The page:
Alas, rising real estate prices, combined with an upsurge in the popularity of walk-in theaters and a burgeoning video rental industry in the 1970’s, all but doomed the drive-in theater industry. There are still a few drive-ins remaining today, but most have been leveled and turned into industrial parks, or turned into ‘swap meets”. I still have fond memories of misspending a good portion of my youthful weekends watching “B” movies at one.


D-Day marks the anniversary of the date, June 6, 1944, when 160,000 Allied troops landed along a 50-mile stretch of heavily fortified French coastline to fight Nazi Germany on the beaches of Normandy, France. More than 5,000 Ships and 13,000 aircraft supported the D-Day invasion, and by day’s end on June 6, the Allies gained a foothold in Normandy. The D-Day cost was high, more than 9,000 Allied Soldiers were killed or wounded, but more than 150,000 Soldiers began the march across Europe to defeat Hitler. It marked the “beginning of the end” of WWII in Europe.
But what does the “D” in D-Day stand for? Well,there are a few possible explanations. In Stephen Ambrose’s book “D-Day, June 6, 1944: The Climactic Battle of World War II”, he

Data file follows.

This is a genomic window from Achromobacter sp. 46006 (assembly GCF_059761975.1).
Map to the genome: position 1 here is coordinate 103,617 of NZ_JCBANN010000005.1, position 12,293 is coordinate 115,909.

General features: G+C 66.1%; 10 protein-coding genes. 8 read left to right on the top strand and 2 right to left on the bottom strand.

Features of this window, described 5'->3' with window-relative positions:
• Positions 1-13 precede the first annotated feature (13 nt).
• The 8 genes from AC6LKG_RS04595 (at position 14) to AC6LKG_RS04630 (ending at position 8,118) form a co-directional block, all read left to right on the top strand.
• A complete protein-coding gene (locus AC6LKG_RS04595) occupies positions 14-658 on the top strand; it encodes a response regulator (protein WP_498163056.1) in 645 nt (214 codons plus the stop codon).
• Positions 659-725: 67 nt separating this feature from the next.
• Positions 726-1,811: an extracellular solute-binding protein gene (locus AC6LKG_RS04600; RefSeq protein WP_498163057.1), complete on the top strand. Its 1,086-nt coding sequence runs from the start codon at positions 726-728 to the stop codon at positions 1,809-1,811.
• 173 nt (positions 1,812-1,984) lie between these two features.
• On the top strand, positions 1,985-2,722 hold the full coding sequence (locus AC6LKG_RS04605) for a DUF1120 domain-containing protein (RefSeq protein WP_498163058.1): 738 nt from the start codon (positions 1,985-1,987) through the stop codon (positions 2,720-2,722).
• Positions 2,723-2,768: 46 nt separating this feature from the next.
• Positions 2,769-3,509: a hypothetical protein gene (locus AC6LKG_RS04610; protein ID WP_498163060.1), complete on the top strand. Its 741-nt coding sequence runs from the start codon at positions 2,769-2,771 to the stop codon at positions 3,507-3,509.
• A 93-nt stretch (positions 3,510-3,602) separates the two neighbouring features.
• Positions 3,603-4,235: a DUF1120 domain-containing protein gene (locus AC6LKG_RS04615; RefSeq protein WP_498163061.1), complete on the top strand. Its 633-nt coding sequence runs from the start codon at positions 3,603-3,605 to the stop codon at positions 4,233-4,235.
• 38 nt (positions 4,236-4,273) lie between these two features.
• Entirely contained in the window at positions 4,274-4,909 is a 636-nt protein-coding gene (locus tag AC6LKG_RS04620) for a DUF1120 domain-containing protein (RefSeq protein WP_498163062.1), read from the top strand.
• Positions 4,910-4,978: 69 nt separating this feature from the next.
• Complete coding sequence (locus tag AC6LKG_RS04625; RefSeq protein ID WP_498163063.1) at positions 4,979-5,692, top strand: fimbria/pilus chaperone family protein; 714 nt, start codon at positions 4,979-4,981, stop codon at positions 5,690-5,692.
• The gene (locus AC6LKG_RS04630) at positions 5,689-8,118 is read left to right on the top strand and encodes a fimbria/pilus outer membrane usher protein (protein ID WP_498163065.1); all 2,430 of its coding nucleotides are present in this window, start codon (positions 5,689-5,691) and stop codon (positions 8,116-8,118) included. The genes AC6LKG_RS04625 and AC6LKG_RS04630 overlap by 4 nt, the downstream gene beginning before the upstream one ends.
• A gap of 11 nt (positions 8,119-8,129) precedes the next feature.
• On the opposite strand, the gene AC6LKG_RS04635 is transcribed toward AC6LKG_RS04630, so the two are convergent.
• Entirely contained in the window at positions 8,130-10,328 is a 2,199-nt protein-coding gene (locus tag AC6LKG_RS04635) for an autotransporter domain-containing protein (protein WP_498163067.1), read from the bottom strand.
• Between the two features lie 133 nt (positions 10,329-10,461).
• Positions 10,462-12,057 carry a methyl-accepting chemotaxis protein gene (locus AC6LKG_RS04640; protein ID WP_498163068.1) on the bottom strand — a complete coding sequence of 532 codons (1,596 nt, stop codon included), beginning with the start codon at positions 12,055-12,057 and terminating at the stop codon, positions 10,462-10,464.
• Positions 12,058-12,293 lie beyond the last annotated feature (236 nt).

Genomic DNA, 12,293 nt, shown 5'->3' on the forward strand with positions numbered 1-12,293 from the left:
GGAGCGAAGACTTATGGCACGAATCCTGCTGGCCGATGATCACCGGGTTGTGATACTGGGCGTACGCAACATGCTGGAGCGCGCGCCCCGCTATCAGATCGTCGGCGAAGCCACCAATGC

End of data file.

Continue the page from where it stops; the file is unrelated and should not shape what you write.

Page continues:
Time magazine reported on June 12 [1944] that “as far as the U.S. Army can determine,
the first use of D for Day, H for Hour was in Field Order No. 8, of the First Army, A.E.F.,
issued on Sept. 20, 1918, which read, ‘The First Army will attack at H-Hour on D-Day
with the object of forcing…

In other words, the D in D-Day merely stands for Day. This coded designation was used for the day of any important invasion or military operation. For military planners (and later historians), the days before and after a D-Day were indicated using plus and minus signs: D-4 meant four days before a D-Day, while D+7 meant seven days after a D-Day.
But, In Paul Dickson’s book “War Slang”, he quotes Robert Hendrickson’s “Encyclopedia of Word and Phrase Origins”,